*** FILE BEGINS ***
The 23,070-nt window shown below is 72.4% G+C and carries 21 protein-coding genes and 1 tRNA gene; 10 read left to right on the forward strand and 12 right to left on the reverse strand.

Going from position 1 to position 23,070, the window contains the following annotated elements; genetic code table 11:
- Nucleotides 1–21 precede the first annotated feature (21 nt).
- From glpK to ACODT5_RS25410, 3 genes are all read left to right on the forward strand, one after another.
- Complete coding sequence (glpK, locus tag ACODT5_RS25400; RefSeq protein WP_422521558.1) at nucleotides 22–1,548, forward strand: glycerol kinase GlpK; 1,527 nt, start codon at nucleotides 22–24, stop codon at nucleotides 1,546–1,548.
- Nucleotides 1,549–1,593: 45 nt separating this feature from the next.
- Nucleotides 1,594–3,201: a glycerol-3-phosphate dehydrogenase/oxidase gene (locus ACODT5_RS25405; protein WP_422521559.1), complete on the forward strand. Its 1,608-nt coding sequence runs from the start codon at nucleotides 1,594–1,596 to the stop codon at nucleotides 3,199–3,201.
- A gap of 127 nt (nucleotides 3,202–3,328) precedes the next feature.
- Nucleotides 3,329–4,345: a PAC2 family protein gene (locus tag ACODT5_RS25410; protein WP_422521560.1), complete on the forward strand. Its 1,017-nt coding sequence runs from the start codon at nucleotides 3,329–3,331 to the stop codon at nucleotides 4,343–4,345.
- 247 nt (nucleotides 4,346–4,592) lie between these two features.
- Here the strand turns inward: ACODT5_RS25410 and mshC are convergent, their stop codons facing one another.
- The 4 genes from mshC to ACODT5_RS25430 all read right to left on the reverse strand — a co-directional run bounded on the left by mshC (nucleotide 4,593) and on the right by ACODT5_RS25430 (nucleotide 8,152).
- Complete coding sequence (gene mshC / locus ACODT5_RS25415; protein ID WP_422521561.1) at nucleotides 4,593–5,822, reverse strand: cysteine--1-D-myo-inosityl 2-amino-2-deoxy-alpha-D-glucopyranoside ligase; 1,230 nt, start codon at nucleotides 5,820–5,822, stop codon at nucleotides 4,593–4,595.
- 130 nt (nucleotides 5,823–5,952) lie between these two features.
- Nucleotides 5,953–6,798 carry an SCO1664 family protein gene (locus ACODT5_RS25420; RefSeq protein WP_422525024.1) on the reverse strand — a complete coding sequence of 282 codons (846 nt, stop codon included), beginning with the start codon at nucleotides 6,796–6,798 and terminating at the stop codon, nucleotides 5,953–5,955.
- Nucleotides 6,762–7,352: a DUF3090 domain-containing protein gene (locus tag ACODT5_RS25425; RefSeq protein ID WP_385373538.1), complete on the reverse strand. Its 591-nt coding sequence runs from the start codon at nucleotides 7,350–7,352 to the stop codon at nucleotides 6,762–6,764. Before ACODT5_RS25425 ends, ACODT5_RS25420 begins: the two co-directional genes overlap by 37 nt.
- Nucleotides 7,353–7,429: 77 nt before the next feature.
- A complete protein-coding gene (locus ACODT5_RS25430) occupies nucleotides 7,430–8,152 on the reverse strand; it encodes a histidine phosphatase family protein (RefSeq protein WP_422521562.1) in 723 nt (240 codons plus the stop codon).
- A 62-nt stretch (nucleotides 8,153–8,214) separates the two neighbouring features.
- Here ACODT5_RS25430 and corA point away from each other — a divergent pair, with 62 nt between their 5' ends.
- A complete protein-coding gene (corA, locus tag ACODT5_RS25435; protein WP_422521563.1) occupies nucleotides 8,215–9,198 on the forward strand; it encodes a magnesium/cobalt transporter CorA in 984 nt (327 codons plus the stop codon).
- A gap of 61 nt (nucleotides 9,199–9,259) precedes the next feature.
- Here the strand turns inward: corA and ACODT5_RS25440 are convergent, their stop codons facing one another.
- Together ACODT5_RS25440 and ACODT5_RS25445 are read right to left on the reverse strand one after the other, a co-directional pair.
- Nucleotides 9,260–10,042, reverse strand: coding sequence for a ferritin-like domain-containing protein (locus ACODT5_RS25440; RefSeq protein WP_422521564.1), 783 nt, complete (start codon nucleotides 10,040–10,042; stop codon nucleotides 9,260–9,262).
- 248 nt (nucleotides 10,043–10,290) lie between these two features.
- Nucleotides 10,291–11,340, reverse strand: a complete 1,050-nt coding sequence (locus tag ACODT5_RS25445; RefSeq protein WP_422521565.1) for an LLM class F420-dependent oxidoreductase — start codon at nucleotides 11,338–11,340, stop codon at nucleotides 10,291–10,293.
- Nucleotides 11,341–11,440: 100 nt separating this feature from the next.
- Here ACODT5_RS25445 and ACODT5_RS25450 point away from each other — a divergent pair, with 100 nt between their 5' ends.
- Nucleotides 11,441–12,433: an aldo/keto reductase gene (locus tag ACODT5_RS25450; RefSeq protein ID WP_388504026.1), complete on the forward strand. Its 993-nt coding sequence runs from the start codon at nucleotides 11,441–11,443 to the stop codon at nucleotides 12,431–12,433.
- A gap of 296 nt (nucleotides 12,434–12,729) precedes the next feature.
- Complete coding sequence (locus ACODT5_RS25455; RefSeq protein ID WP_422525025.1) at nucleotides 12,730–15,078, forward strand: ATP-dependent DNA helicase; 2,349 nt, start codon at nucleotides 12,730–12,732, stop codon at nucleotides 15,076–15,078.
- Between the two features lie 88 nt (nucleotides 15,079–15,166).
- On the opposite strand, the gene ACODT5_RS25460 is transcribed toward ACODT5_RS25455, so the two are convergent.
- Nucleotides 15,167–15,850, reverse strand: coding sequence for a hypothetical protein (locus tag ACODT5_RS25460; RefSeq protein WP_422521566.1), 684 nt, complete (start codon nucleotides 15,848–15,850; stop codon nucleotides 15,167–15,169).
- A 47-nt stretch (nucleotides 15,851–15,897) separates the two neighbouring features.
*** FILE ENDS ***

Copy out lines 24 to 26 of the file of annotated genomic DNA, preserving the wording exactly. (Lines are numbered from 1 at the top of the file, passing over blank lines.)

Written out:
- Together ACODT5_RS25440 and ACODT5_RS25445 are read right to left on the reverse strand one after the other, a co-directional pair.
- Nucleotides 9,260–10,042, reverse strand: coding sequence for a ferritin-like domain-containing protein (locus ACODT5_RS25440; RefSeq protein WP_422521564.1), 783 nt, complete (start codon nucleotides 10,040–10,042; stop codon nucleotides 9,260–9,262).
- 248 nt (nucleotides 10,043–10,290) lie between these two features.